However, various aspects of the game rules may also be trademarked. Several D&D monsters are, and in general things that would usually be Product Identity in an OGL game can be. Characters, game worlds, etc. Without a more specific license allowing it, you absolutely cannot set your module in the Forgotten Realms and have Elminster fighting a beholder in it. The reason many of the retroclones do use the OGL is so they don't have to fret over whether somewhat unique terms like "Hit Dice" end up getting trademarked or not, since as a term you're explicitly allowed to use it if you are using the OGL.
You will note that many products/publishers, out of fear of trademark won't say they are "compatible with Dungeons & Dragons Fifth Edition" but instead say circuitous things like "for 5e!" Normally, expressing compatibility with something is an OK use of trademark, Hasbro themselves lost a lawsuit on that v. RADGames about a company claiming Monopoly compatibility for an add-on pack. But the OGL giveth and the OGL taketh away, the OGL says you can't claim compatibility in its terms so those using it can't legally say "D&D".
Note that trade dress also means you can't use graphics/art/logos/etc that make your product look "too much like" products from an existing publisher.
You can do trademark searches to look for trademarks, see the discussion in Are the names of the more generic planes copyrighted under the OGL as Product Identity?
Game mechanics can be patented, since processes can be patented. I do not believe there is a patent on file for RPGs or D&D but I'm not an IP lawyer. You can do patent searches as well. At least one RPG publisher applied for a RPG patent, check it out here (article on it). Just wanted to mention this for completeness.
Dungeon Masters Guild
Speaking of more specific licenses, Wizards has come out with one! Their "Dungeon Masters Guild" program is designed to specifically allow publishing of 5e material with a number of restrictions, primarily that such content may only be distributed through their online storefront and they get a 50% cut of the sales (though you can make it free - although you can't distribute it other than through their site). The upsides are that (a) you can use the Forgotten Realms as a setting and (b) you can use all of5e rules/content, not just the subset provided in the SRD.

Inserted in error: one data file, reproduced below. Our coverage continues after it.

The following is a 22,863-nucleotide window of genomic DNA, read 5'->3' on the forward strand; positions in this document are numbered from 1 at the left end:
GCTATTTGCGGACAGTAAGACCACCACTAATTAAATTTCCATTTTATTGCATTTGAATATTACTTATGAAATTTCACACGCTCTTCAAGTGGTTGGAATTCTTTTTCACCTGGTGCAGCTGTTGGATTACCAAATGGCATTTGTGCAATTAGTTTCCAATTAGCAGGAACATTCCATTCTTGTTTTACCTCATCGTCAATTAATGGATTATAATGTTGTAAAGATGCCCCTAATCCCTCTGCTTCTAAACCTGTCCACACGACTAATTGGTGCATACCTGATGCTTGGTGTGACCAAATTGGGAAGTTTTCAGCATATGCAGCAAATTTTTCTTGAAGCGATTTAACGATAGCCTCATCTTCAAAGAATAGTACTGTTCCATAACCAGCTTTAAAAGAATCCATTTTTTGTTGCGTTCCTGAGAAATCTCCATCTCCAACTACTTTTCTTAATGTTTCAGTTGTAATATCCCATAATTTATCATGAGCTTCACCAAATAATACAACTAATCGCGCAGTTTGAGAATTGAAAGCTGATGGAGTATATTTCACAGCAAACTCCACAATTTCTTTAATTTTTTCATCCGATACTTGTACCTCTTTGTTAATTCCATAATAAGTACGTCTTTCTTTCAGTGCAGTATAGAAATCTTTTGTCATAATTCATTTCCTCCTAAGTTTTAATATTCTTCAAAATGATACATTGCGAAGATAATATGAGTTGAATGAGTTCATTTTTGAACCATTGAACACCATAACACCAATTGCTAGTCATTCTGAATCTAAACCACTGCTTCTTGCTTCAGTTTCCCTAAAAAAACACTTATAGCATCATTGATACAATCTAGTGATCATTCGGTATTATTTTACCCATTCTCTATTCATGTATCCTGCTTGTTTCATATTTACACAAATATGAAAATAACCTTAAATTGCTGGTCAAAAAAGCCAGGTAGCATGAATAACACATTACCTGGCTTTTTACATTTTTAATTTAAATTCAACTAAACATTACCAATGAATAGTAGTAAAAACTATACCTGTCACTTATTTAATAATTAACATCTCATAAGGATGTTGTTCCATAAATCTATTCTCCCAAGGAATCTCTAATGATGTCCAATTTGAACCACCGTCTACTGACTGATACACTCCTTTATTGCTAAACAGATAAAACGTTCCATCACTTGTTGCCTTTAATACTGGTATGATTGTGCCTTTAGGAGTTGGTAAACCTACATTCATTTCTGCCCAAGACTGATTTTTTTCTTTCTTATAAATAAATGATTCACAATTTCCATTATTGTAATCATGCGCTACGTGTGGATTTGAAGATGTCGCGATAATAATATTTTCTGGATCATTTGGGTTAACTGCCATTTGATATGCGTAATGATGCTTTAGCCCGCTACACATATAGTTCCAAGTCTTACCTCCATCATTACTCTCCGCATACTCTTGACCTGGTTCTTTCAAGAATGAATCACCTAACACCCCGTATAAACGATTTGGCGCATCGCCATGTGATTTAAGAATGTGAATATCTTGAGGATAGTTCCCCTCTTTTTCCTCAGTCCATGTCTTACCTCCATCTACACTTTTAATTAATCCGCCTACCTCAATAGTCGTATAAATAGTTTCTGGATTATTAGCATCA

Bottom Line for Modules
"I am not an IP lawyer and this is not legal advice blah blah" but in general you have three paths open to you. All require a nontrivial amount of legal understanding, so taking a RPG.SE answer and going forth to publish would be the height of folly.
But the first is to use the OGL, limit yourself only to things found in the SRD, and don't claim D&D compatibility. Most folks do this, for example Frog God as you note. For an adventure, with a little oversight, you are probably fine with just writing general scenario content with pure rules references.
Or, you can not use the OGL, navigate the copyright/trademark waters yourself (and/or hope Hasbro doesn't care), and even claim compatibility. KenzerCo did this with some products; their owner, David Kenzer, is a lawyer so he knew what he was doing and figured he could hold his own. Since modules usually don't contain large amounts of rules content with the exception of stat blocks, the problem space is pretty narrow.
Now, profit vs it's a freebie on the Web doesn't change most of the legal factors, but it does change immensely the likelihood you'll get in trouble over it, so if you're not really looking to publish for sale, go ahead. If you're starting out and looking to publish for sale, it might be a good idea to do that through an established third party company (like FGG) that can help you navigate these waters.
Or, you can use the Dungeon Masters Guild program, if it suits your needs.